But, What Will We Do Without SCO?
The saga of SCO v. Linux, known variously as SCO v. Novell, SCO v. IBM, SCO v. Everybody and their Mother, may be coming to a close. Yes, we know this comes as a shock — if anyone needs a moment to compose themselves, or, you know, dig out a case of Dom, we'll wait — but it may well happen faster than any of us ever expected.
The reason for this startling pronouncement dates back to 2007, when on the eve of trial in the Novell litigation, SCO went running into bankruptcy court in Delaware in what was near-universally considered a last ditch effort to stave off their impending doom. It didn't work, however, as the bankruptcy court eventually lifted the automatic stay that prevented the Utah trial from taking place, and when Judge Kimball finally banged his gavel for the last time, SCO had its derrière handed to it to the tune of $2.5 million, plus interest.
Of course, Novell couldn't collect on the judgment, for two reasons. First, SCO appealed the decision, an appeal which was just heard by the Tenth Circuit Court of Appeals yesterday, and if its like any appeal we've ever seen, hairstyles will have changed before we see a ruling. The second reason is by far the stickier one: the bankruptcy. Bankruptcy courts have an almost alarming amount of authority and a reach that would make Stretch Armstrong jealous. Until the bankruptcy court finishes with SCO — and up to now they've been exceedingly lenient with them — nobody is getting anything out of them, except possibly more fabrications and false promises. That's not really true, though — their creditors aren't getting anything out of them, their attorneys, accountants, and heaven knows who else have picked up a cool $3.5 million since the bankruptcy began in 2007.
Why then all the wild pronouncements about SCO going to meet its maker? A certain valiant white knight called the United States Trustee. The trustee is something of the overseer in a bankruptcy case — the court has all the authority, but the trustee figures out how to use it. They generally file and oppose motions to do various things, and in general, watch to make sure everybody is getting a fair deal, both the creditors and the debtors. The U.S. Trustee in the SCO case is one Joseph J. McMahon, and on Tuesday, he filed a motion to convert SCO's Chapter 11 bankruptcy into a Chapter 7 proceeding. What's the difference? Chapter 11, for businesses, is much like a Chapter 13 for individuals — it places the debtor under the protection of the bankruptcy court, preventing their creditors from collecting on debts, judgments, etc. which would put the debtor out of business, for a period sufficient for the debtor to reorganize its affairs and implement a court-approved plan to emerge from the court's protection as a solvent enterprise.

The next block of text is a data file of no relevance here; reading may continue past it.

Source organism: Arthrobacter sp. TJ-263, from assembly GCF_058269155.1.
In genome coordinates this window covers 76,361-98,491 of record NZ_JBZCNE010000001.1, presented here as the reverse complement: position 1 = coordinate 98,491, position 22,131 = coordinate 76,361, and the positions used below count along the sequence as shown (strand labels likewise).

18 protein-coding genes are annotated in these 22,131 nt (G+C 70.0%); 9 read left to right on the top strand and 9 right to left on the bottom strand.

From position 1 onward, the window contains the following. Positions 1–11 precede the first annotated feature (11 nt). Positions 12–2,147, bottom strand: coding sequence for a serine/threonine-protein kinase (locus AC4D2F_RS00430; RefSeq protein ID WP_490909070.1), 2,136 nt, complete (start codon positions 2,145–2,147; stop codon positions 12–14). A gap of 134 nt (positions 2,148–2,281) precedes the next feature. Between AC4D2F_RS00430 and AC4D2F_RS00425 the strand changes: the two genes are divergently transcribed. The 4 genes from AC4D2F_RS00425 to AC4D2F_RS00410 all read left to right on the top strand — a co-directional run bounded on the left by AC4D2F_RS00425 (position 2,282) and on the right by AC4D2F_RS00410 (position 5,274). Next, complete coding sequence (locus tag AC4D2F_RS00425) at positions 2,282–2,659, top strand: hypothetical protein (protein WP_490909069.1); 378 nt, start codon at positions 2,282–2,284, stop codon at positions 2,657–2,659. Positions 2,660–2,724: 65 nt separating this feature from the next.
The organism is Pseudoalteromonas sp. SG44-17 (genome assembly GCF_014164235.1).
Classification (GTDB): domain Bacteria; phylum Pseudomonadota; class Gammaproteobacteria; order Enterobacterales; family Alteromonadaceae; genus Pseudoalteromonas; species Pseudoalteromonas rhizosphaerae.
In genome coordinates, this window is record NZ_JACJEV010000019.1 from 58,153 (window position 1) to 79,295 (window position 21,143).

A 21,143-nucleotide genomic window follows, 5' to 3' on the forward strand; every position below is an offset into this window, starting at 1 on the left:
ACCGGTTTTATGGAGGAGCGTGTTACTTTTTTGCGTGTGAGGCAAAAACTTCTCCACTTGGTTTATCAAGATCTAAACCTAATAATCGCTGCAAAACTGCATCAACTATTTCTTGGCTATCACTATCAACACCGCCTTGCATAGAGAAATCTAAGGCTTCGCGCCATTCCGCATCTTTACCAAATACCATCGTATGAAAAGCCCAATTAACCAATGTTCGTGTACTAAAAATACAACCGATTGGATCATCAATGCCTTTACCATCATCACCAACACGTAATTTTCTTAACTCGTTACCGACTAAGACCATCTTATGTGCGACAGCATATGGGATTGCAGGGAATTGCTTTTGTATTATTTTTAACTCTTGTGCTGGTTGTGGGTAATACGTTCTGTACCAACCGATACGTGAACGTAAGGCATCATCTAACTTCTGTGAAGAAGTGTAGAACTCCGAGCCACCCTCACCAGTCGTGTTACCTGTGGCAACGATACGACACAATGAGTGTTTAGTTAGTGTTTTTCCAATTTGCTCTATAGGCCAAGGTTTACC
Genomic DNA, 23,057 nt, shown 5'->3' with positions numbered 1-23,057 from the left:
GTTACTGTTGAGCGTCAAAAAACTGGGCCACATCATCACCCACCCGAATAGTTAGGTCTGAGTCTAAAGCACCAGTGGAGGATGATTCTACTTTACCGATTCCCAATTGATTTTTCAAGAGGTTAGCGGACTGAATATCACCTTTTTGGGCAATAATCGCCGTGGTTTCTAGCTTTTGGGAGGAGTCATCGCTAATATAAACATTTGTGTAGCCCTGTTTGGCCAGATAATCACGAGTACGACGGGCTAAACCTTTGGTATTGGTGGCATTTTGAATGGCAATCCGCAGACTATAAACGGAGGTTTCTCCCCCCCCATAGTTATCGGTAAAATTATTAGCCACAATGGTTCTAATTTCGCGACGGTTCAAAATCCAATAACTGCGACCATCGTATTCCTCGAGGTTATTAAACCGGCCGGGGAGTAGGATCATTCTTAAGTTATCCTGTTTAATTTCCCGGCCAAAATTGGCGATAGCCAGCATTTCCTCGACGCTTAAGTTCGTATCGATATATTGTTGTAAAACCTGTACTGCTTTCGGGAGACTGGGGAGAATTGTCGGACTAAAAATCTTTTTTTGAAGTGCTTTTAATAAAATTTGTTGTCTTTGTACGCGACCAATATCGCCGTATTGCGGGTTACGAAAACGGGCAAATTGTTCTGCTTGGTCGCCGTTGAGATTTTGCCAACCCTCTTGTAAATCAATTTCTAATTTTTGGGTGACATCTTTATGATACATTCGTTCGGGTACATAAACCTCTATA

A Chapter 7 is almost exactly the opposite: The court protects the debtor, but it does so not by holding off creditors while the debtor gets it together, but rather by taking possession of most of the debtor's assets, called the bankruptcy estate, liquidating them, and dividing the proceeds between the creditors. Once the dividing has been done — the trustee being the one who takes, sells, divides, and disburses — the debtor is given a discharge, a legally-binding order, valid everywhere in the United States, that all of the debtor's debts (with certain exceptions) have ceased to exist and preventing anyone from attempting to collect on any of these old debts.
For individuals, this in effect provides a fresh start, albeit with seriously damaged credit, for the debtor. Liquidating a business, however, doesn't generally involve a fresh start — it generally involves empty office space and nothing left to call a business. If the trustee is successful, and given the way the relevant law reads, he should be, everything SCO has so desperately been trying to sell in order to feed their litigation habit will instead be sold in order to pay off their creditors — a thought we're sure chills old Darl McBride's cold, black heart right to the core. SCO, of course, says they plan to oppose the motion and present a new reorganization plan, but given the success their previous plans have had, we suspect the effort will be a lot like stretching out chewing gum to stop a 747.
The hard-working guys at Groklaw, as always, have the text of the Trustee's motion along with commentary, as well as the whole lurid story for anyone who has managed to miss the three-ring circus.